Can a Pardon by the Governor Prevent Deportation?
What is a a gubernatorial pardon?
[Source: Immigration Legal Resource Center; UCLA School of Law Criminal Defense Clinic
In California, a pardon restores certain rights people lost a result of criminal conviction, for example the ability to obtain certain professional licenses. A pardon is formal recognition that an individual who has committed a crime has undergone transformation and become a beneficial member of the community. California gubernatorial pardons are full and unconditional and can help non-citizens by eliminating certain criminal grounds of deportation or bars to citizenship.
The California pardon process
Under the California Constitution, the Governor has the power to pardon persons convicted of California state crimes. (California Constitution, art. V, § 8(a).)
The Two Ways to Obtain a Pardon
1. Obtain Certificate of Rehabilitation from the California Superior Court. An applicant must reside continuously in California for a minimum of five years prior to applying for a Certificate of Rehabilitation. When the Certificate of Rehabilitation is granted by the Superior Court judge, it automatically converts to a pardon application that is submitted to the Governor. An applicant may provide additional documentation for the Governor to consider.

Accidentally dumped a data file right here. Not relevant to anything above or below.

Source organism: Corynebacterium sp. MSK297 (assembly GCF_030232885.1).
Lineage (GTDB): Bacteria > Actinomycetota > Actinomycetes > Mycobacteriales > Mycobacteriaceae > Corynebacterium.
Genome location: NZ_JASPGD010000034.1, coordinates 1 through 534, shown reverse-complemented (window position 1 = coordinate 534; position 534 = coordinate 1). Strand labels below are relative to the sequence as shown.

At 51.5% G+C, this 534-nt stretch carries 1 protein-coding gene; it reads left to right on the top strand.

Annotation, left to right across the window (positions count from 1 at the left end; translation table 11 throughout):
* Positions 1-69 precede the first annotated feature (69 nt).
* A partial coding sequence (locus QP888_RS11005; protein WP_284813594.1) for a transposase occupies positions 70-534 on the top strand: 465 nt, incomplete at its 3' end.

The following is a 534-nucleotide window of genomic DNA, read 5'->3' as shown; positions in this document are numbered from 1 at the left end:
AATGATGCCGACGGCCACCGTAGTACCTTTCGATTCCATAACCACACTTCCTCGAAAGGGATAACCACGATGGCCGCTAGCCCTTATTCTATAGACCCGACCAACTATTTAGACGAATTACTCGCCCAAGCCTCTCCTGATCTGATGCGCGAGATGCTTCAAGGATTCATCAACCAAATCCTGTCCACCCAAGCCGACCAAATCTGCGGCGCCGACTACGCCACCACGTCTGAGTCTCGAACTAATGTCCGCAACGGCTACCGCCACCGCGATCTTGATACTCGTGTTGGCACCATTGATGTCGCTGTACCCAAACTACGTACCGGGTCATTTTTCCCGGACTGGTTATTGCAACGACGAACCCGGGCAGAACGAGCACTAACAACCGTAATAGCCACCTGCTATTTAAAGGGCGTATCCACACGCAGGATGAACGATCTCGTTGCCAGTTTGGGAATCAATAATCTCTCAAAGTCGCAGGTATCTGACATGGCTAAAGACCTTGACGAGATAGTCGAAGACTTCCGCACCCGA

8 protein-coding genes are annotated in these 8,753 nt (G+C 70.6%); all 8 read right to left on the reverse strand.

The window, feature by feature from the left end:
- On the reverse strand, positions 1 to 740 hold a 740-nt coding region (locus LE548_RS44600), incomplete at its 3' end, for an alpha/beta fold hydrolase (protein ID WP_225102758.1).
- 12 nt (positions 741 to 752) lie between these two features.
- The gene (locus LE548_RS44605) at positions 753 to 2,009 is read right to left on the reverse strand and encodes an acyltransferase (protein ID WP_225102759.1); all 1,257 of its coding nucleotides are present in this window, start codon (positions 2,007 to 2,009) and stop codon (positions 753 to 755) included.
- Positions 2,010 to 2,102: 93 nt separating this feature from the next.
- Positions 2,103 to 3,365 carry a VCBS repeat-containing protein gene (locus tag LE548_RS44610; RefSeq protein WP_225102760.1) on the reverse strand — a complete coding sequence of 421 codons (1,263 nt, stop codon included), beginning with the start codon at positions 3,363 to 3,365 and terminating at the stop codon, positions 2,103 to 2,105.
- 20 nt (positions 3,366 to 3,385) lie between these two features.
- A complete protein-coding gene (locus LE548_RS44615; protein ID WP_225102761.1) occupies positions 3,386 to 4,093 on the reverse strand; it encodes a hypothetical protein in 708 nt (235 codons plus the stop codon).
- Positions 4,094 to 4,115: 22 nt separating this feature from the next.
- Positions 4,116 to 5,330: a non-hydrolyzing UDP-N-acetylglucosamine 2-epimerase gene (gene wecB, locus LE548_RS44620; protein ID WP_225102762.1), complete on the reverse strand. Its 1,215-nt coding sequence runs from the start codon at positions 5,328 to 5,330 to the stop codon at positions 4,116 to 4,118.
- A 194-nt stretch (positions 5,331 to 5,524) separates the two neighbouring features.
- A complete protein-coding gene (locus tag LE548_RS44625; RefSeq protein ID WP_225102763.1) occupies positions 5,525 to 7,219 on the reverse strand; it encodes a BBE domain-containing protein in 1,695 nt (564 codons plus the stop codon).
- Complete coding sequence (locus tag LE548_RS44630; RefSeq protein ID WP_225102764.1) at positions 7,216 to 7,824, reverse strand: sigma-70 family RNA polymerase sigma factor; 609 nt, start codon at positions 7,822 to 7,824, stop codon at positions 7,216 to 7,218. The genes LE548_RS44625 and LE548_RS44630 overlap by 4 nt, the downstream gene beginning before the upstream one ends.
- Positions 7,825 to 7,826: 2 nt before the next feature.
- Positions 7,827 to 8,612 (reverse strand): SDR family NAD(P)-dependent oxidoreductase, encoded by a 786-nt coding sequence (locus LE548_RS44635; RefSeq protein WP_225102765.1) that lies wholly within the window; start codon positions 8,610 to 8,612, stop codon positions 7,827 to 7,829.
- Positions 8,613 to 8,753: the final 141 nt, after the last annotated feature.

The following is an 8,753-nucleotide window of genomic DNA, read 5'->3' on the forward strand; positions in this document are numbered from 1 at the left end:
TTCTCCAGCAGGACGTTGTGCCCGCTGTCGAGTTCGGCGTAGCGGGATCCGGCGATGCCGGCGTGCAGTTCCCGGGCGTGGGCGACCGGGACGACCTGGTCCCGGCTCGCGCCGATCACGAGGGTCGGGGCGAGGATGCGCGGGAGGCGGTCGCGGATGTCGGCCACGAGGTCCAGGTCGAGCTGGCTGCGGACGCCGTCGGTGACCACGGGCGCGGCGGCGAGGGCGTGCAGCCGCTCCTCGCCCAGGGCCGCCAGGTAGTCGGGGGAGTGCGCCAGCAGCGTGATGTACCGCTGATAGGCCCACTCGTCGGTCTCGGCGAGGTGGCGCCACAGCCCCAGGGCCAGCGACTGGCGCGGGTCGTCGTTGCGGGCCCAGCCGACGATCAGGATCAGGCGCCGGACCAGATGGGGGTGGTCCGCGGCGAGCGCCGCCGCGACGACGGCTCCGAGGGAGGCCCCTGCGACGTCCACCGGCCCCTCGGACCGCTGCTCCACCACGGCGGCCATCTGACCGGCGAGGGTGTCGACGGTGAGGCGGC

2. Direct application to the Governor without first pursuing a Certificate of Rehabilitation. Applicants living outside of California and persons seeking a pardon of a misdemeanor must apply directly. Others may apply directly because their situation is too urgent to wait for the Certificate of Rehabilitation process. To apply directly, applicants should submit the Pardon Application available on the Governor of California’s webpage.
Anyone who was convicted of more than one felony conviction in two or more separate prosecutions, must apply directly to the Governor for a pardon. The Governor submits all papers and documents relied upon in a petition for a pardon to the Board of Parole Hearings. (California Penal Code § 4802.) The Board of Parole Hearings completes an investigation and provides their written recommendation to the Governor. (California Penal Code § 4813.) The Governor must then seek approval from the California Supreme Court before moving forward with granting the pardon. (California Constitution, art. V, § 8(a); California Penal Code § 4850.) Four judges must concur in order for the Governor to grant a pardon for those with more than one felony conviction.